A new paper on Emergent Learning in IRRODL

The next issue of IRRODL (International Review of Research in Open and Distance Learning, Vol 13, No 4, 2012) has been published. This issue includes a paper written by Roy Williams, Simone Gumtau and me –  Footprints of Emergence.

In this paper we continue to explore the ideas around emergent learning which we first discussed in a paper published (also in IRRODL) in 2011 – Emergent Learning and Learning Ecologies in Web 2.0

In that paper we focused on developing our understanding of emergent and prescribed learning in relation to ways of working on the Web.

In the Footprints paper just published, we have explored how we might recognise a curriculum that promotes emergent or prescribed learning and suggested a framework for doing this. We are hoping that through this work we will be able to work collaboratively with others to examine a variety of curricula and learning environments (from curricula in more formal settings such as schools and Higher Education, to more informal settings such as MOOCs), and so further develop our understanding of the factors that lead to different degrees of emergent or prescribed learning.

In addition, we are beginning to see possible links between these ideas and those we have developed in a second paper – Synaesthesia and Embodied Learning which we have submitted to the Leonardo Journal

We have already presented some of the ideas associated with the Footprints framework at a conference at Stirling University in June of this year. (See also blog post – Learn by unlearning; see by unseeing)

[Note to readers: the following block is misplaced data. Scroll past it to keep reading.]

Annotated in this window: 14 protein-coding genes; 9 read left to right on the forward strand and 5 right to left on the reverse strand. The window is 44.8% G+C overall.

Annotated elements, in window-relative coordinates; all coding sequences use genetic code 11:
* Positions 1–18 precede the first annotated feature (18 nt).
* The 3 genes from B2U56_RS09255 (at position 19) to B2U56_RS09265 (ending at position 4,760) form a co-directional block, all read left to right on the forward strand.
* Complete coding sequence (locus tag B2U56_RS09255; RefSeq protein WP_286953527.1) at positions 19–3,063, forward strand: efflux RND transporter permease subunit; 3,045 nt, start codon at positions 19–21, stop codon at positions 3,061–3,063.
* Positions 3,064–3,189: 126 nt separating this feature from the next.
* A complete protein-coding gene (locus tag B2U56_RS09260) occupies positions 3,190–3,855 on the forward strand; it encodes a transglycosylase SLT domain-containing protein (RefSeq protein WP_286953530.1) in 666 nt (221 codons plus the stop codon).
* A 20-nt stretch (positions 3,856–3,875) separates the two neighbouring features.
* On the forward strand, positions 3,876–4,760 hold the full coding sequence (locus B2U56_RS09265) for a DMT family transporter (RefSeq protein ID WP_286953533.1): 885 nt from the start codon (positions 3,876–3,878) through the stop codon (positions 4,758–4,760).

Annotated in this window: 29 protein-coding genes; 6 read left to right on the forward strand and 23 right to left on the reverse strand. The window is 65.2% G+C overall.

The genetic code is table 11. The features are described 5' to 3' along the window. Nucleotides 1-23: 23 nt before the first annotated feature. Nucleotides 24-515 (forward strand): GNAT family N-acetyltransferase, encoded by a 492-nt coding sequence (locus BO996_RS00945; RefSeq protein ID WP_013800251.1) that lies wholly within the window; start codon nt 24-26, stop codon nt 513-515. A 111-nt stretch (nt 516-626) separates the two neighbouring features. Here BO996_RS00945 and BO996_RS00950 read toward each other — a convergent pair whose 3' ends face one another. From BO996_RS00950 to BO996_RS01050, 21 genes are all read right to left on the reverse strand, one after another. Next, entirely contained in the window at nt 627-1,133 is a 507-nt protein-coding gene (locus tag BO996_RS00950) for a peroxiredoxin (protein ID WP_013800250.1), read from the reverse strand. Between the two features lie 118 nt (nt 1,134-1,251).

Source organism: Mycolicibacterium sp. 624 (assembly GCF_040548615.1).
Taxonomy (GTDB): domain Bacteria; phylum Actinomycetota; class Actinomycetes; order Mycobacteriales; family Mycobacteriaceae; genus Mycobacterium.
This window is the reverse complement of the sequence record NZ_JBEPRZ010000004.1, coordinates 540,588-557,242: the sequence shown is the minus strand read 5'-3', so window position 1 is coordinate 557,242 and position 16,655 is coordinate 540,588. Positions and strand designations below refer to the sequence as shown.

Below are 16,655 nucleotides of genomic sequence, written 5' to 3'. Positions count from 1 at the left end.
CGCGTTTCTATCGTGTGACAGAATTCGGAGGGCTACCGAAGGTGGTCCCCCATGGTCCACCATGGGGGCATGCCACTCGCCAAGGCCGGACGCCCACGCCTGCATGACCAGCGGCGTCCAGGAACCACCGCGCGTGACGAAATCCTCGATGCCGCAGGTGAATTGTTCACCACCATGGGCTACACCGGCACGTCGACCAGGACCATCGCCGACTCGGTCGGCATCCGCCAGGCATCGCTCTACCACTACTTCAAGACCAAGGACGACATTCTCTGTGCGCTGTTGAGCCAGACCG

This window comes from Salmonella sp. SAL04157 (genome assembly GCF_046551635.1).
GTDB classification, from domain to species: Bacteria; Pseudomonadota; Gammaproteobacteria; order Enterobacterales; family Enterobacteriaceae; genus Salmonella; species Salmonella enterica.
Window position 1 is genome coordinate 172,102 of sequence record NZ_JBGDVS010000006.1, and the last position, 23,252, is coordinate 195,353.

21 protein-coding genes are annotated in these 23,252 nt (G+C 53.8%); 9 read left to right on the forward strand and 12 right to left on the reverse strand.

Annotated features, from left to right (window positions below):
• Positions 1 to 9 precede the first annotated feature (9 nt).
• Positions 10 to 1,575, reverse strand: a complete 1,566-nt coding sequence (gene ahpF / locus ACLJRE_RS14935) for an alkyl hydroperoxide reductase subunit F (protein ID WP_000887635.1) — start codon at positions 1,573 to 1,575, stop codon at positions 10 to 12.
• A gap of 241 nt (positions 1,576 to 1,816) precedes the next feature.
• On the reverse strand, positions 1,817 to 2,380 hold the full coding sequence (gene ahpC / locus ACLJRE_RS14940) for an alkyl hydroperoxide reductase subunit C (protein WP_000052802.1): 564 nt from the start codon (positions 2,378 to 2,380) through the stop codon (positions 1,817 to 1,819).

Further presentations related to the paper will be to:

  • CPsquare community –  – in the week of November 19th as one of their Research and Development series of events. For this we hope to use the Footprints framework to discuss learning in CPsquare  with community members.
  •  We are also in the process of seeking funding to develop the  Footprints framework further.

What I particularly like about this work (apart from the pleasure of working with Roy and Simone) is that it is continually in progress. It has not been a ‘one off’. In fact  whilst the publication process has actually been quite fast (about 6 months), it has felt slow, since out conversations around this work have been ongoing and our thinking is continually developing and evolving.

So it’s great to see the paper published.

This looks to be an interesting issue of IRRODL with contributions from some authors I recognise and follow – so I am looking forward to reading the papers.

World Autism Awareness Day

Today is World Autism Awareness Day

In the last couple of years I have found myself doing more and more work related to autism. This has mostly been with Birmingham University’s Autism Centre for Education and Research (ACER) where the work has involved

  • working on writing online training materials, such as those currently being produced for the Autism Education Trust ,
  • working with Scottish Autism  to support the development of a community of practice to share best practice across distributed services, and

At the same time, the way in which children on the autism spectrum learn in a responsive environment designed especially for them (MEDIATE) has featured as a case study in both the most recent research papers I have been working on with Roy Williams and Simone Gumtau.

One – Synaesthesia and Embodied Learning has just been submitted to The Future of Theory in Education Conference, due to take place at Stirling University in June of this year.

Williams, R., Gumtau, S. & Mackness, J. (2012) Synaesthesia and Embodied Learning. (Paper accepted for ‘Theorising Education 2012: The Future of Theory in Education: Traditions, Trends and Trajectories Conference which is taking place 7-9 June 2012, at University of Stirling).

The second – a paper on complexity, learning environments and emergent learning – will be (fingers crossed) submitted within the next month, although we are also presenting a workshop (clinic) on this at the Stirling Conference.

What has been interesting for me in all this work is to get a glimpse into how people on the autism spectrum learn and reflect on how this informs teaching and learning with other groups. There are some intriguing links and challenges.